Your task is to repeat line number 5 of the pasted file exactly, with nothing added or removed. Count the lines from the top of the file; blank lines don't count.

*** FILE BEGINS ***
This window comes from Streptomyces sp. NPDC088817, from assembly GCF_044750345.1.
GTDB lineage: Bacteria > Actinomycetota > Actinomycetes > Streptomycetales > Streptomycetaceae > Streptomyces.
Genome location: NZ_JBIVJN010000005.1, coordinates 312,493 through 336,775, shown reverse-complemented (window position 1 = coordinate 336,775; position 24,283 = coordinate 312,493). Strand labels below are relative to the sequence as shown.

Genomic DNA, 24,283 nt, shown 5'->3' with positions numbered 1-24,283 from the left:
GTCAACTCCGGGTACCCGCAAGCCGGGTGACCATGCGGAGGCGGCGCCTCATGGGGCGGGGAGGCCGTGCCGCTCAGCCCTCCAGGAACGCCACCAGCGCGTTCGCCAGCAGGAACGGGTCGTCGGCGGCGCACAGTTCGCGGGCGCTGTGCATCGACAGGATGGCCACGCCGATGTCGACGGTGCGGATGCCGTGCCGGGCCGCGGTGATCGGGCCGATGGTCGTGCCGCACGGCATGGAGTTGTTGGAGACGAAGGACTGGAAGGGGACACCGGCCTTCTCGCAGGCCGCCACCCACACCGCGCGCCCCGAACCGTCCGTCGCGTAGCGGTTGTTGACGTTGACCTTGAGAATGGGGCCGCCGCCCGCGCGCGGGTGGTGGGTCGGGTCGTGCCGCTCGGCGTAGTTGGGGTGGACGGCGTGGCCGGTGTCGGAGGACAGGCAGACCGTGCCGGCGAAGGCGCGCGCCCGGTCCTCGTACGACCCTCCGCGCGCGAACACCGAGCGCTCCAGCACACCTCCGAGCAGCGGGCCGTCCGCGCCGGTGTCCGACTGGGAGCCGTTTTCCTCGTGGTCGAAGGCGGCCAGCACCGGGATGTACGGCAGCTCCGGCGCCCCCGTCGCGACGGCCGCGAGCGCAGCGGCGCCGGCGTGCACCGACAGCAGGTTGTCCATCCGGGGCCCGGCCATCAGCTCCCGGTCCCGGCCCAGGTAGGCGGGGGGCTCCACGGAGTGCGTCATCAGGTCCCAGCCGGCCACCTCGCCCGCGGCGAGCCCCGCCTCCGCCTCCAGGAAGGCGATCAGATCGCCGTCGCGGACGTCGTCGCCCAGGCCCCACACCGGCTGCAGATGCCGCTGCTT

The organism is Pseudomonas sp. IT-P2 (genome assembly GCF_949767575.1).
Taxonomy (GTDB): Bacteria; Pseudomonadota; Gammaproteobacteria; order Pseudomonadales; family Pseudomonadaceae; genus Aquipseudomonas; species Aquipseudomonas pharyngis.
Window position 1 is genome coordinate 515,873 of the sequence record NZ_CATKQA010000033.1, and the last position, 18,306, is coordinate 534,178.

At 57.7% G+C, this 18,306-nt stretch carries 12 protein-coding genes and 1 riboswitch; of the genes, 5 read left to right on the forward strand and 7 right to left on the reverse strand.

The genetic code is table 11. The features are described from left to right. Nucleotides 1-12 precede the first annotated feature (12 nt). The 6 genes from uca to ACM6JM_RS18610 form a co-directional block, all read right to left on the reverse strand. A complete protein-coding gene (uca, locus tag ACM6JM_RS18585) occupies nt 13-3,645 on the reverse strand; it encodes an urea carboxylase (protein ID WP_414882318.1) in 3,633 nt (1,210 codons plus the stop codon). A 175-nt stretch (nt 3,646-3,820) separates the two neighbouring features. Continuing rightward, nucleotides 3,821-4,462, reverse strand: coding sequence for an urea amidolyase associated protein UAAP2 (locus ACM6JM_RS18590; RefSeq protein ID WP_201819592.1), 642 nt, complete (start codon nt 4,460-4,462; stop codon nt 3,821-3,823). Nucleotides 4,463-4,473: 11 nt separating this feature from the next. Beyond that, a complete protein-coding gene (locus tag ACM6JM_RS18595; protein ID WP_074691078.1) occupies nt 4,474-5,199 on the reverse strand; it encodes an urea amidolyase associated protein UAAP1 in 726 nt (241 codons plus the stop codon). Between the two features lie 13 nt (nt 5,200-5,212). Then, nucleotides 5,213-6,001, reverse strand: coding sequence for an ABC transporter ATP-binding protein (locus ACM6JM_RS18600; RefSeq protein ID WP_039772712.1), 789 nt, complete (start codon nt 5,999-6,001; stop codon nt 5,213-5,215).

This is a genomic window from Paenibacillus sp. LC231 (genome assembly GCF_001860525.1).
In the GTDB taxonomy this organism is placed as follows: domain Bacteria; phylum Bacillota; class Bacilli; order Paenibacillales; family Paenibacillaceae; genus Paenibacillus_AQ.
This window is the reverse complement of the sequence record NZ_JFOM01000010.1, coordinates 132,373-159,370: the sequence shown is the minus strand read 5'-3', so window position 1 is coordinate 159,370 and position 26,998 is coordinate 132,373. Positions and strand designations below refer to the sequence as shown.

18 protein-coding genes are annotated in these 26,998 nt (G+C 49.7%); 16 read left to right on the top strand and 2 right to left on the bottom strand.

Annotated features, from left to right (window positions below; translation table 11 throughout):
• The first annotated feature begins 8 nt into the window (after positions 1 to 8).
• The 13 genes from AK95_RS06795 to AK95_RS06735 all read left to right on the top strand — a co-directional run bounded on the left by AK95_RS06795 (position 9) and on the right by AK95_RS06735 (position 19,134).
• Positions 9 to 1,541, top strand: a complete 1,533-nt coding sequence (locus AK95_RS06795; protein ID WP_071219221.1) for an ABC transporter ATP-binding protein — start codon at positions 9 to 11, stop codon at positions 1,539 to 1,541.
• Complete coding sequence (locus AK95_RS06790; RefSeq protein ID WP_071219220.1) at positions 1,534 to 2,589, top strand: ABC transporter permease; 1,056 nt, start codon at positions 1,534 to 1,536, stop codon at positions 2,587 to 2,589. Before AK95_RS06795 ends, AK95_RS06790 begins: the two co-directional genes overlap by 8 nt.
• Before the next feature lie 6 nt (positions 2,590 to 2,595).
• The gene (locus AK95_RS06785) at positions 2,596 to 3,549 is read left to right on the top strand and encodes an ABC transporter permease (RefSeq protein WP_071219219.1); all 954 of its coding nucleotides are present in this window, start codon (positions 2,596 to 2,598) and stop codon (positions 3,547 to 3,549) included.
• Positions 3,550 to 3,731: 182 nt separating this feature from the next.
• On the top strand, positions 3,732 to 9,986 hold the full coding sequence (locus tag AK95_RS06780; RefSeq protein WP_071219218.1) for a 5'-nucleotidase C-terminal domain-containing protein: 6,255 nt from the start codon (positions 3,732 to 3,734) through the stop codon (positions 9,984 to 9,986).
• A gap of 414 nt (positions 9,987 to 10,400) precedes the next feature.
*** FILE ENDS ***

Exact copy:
GTCAACTCCGGGTACCCGCAAGCCGGGTGACCATGCGGAGGCGGCGCCTCATGGGGCGGGGAGGCCGTGCCGCTCAGCCCTCCAGGAACGCCACCAGCGCGTTCGCCAGCAGGAACGGGTCGTCGGCGGCGCACAGTTCGCGGGCGCTGTGCATCGACAGGATGGCCACGCCGATGTCGACGGTGCGGATGCCGTGCCGGGCCGCGGTGATCGGGCCGATGGTCGTGCCGCACGGCATGGAGTTGTTGGAGACGAAGGACTGGAAGGGGACACCGGCCTTCTCGCAGGCCGCCACCCACACCGCGCGCCCCGAACCGTCCGTCGCGTAGCGGTTGTTGACGTTGACCTTGAGAATGGGGCCGCCGCCCGCGCGCGGGTGGTGGGTCGGGTCGTGCCGCTCGGCGTAGTTGGGGTGGACGGCGTGGCCGGTGTCGGAGGACAGGCAGACCGTGCCGGCGAAGGCGCGCGCCCGGTCCTCGTACGACCCTCCGCGCGCGAACACCGAGCGCTCCAGCACACCTCCGAGCAGCGGGCCGTCCGCGCCGGTGTCCGACTGGGAGCCGTTTTCCTCGTGGTCGAAGGCGGCCAGCACCGGGATGTACGGCAGCTCCGGCGCCCCCGTCGCGACGGCCGCGAGCGCAGCGGCGCCGGCGTGCACCGACAGCAGGTTGTCCATCCGGGGCCCGGCCATCAGCTCCCGGTCCCGGCCCAGGTAGGCGGGGGGCTCCACGGAGTGCGTCATCAGGTCCCAGCCGGCCACCTCGCCCGCGGCGAGCCCCGCCTCCGCCTCCAGGAAGGCGATCAGATCGCCGTCGCGGACGTCGTCGCCCAGGCCCCACACCGGCTGCAGATGCCGCTGCTT